Terminal Access Control Access Control System (TACACS+)

An industry standard protocol specification that forwards username and password information to a centralized server

Lightweight Directory Access Protocol (LDAP)

a simpler subset of the Directory Access Protocol

Directory Service

A database stored on the network itself that contains information about users and network devices


A standard for directory services, created by ISO

White-pages service

Capability to look up information by name

Yellow-pages service

Browse and search for information by category

Directory information base (DIB)

the repository in which X.500 information is held

Directory information tree (DIT)

the tree structure of a directory information base

Directory Access Protocol (DAP)

the X.500 standard that defines a protocol for a client application to access the X.500 dirctory

LDAP is an ____ protocol


Extended Authentication Protocols (EAP)

Management protocol of IEEE 802.1x that governs the interaction between the system, authenticator, and RADIUS server

The EAP protocols can be divided into three categories

Authentication legacy protocols, EAP weak protocols, and EAP strong protocols

Authentication Legacy Protocols

protocols no longer extensively used for authentication

Three authentication legacy protocols


Password Authentication Protocol (PAP)

one of the earliest, basic protocol that was used to authenticate a user to a remote access server or to an Internet server provider (ISP) and transmit unencrypted passwords in clear text

Challenge-Handshake Authentication Protocol (CHAP)

three-way handshake. Both the device and the authenticator share a secret key

Microsoft Challenge-Handshake Authentication Protocol (MS-CHAP)

the Microsoft implementation of CHAP (2 versions), provides a method for changing passwords and retrying in the event of a failure

EAP weak protocols


Extended Authentication Protocol-MD5 (EAP-MD5)

allows a RADIUS server to authenticate devices stations by verifying a hash known as MD5 of each user's password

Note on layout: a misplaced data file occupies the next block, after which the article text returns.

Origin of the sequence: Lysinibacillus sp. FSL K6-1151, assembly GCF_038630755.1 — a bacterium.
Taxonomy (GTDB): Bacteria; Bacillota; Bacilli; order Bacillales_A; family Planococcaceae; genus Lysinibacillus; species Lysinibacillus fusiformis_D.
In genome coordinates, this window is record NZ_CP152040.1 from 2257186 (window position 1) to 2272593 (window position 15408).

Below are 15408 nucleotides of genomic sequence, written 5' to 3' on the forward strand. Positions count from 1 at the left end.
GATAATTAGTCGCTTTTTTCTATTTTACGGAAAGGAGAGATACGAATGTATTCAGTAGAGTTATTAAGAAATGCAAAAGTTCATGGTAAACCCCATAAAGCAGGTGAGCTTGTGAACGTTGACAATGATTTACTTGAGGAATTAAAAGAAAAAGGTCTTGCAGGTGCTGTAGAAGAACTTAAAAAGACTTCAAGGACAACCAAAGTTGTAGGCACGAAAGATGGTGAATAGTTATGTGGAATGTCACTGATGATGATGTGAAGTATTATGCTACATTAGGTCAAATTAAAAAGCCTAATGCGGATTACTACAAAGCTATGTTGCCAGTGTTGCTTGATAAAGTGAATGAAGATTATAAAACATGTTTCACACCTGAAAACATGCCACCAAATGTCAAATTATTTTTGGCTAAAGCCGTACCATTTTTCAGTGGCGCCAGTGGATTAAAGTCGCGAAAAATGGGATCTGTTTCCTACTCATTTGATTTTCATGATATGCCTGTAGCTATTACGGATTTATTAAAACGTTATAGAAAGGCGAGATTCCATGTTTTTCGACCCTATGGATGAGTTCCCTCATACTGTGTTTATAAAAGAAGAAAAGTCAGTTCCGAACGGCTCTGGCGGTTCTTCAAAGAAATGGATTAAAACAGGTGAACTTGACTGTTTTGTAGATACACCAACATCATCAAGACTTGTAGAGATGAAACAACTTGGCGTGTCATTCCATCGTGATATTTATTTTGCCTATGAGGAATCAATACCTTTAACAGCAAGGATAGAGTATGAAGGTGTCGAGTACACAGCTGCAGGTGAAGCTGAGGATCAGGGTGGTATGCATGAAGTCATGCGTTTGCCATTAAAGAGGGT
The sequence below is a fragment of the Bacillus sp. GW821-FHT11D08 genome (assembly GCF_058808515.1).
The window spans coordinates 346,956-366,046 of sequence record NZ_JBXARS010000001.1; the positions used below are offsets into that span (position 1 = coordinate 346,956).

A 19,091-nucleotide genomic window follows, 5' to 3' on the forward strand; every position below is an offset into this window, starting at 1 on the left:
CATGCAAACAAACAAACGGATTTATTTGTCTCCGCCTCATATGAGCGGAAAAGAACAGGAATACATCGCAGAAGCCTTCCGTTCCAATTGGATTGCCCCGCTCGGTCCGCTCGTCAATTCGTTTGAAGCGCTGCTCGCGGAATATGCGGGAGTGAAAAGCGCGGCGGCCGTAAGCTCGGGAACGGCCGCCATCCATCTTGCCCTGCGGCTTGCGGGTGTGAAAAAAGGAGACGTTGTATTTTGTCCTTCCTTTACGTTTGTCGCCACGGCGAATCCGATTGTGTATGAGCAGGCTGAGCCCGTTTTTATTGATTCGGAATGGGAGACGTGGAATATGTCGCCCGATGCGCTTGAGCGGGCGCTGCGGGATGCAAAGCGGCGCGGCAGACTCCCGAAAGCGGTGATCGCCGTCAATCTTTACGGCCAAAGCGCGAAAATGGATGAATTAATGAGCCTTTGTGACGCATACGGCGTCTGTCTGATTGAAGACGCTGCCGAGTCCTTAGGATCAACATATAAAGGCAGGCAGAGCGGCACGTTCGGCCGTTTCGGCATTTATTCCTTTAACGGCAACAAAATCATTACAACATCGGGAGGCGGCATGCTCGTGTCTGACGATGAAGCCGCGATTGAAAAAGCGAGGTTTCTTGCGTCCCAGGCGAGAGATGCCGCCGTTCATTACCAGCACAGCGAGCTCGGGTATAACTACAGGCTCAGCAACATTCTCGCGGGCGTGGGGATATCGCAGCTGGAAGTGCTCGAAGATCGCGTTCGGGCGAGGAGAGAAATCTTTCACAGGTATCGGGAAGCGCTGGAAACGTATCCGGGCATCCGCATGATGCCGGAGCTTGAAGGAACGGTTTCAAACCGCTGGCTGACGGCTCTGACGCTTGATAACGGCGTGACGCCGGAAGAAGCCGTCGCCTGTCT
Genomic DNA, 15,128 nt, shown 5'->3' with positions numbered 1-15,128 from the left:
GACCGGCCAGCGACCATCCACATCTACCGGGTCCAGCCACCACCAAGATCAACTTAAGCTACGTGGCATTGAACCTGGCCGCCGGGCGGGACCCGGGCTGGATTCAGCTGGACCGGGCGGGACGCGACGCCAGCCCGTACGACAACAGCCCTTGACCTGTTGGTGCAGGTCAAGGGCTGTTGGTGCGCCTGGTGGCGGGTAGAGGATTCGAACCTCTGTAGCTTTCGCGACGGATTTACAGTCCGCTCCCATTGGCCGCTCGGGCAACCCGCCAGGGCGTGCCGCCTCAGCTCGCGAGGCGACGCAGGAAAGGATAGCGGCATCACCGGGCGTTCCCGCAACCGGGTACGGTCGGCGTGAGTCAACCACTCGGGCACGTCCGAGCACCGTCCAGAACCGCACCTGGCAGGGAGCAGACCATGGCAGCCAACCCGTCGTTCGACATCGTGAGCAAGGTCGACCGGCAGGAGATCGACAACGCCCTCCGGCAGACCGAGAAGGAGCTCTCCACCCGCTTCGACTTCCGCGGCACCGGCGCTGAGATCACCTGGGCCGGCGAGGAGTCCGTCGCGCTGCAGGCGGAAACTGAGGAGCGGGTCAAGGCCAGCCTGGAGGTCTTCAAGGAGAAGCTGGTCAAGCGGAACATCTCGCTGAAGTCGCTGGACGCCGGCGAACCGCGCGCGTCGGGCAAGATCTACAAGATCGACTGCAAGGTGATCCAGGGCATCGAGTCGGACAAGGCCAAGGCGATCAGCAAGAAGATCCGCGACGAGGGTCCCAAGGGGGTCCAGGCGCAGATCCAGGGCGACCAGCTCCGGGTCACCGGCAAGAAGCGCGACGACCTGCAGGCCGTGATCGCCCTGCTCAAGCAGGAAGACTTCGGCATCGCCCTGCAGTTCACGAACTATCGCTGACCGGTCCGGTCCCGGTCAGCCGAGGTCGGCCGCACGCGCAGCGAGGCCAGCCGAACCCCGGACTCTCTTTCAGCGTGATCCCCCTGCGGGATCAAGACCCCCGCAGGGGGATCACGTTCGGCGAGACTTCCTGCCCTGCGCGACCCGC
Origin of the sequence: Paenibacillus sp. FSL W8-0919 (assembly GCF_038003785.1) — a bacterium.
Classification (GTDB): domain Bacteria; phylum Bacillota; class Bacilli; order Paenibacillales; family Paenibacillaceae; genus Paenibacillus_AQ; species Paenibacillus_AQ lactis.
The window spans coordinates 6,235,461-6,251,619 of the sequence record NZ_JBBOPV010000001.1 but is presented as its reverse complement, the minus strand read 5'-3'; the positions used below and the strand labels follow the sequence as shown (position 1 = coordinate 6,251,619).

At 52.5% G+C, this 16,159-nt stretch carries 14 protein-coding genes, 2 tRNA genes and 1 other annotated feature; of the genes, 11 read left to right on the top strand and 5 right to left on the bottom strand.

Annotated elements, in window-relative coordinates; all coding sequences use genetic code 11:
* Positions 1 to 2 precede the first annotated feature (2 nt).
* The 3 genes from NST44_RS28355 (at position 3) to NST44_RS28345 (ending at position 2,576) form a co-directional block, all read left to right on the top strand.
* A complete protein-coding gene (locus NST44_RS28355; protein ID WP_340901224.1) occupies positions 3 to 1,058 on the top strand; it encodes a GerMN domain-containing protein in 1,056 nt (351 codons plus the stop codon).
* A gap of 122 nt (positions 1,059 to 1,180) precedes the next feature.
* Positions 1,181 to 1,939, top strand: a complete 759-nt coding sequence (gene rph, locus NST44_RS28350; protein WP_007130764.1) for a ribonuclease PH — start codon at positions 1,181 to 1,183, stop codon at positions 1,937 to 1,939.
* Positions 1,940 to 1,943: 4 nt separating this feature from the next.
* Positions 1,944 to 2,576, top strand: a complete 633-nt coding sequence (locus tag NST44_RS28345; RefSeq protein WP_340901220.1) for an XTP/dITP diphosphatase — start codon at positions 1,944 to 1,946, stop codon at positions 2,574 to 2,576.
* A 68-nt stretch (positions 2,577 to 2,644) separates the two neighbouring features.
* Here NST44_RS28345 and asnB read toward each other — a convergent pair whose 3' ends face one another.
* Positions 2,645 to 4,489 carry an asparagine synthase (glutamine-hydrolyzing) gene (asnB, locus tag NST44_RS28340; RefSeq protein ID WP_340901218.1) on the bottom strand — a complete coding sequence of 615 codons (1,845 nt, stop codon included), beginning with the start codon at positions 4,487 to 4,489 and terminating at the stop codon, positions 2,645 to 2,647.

Lightweight EAP (LEAP)

requires mutual authentication and delivering keys used for WLAN encryption using CISCO clients

EAP strong protocols


EAP with Transport Layer Security (EAP-TLS)

requires the device and RADIUS server prove their identities to each other by using enhanced security (known as public key cryptography using digital certificates)

EAP with Tunneled TLS (EAP-TTLS) and Protected EAP (PEAP)

designed to simplify the deployment of 802.1x. Both use Windows logins and passwords.


more flexible scheme because it creates an encrypted channel between the client and the authentication server

Managing remote authentication and security usually includes:

Using remote access services, Installing a virtual private network, Maintaining a consistent remote access policy

Remote Access Services (RAS)

Any combination of hardware and software that enables access to remote users to a local internal network. Provides remote users with the same access and functionality as local users

Virtual private network (VPN)

One of the most common types of RAS, uses an unsecured public network, such as the Internet, as if it were a secure private network

Common types of VPNs


Remote-access VPN or virtual private dial-up network (VPDN)

a user-to-LAN virtual private network connection used by remote users

Site-to-site VPN

a virtual private network in which multiple sites can connection to other sites over the internet


end of the tunnel between VPN devices

VPN concentrator

Aggregates hundreds or thousands of multiple connections

Advantages of VPN technology

Cost savings, Scalability, full protection, Speed, Transparency, Authentication, Industry standards

Disadvantages to VPN technology

Management, Availability and performance, Interoperability, Additional protocols, Performance impact, Expense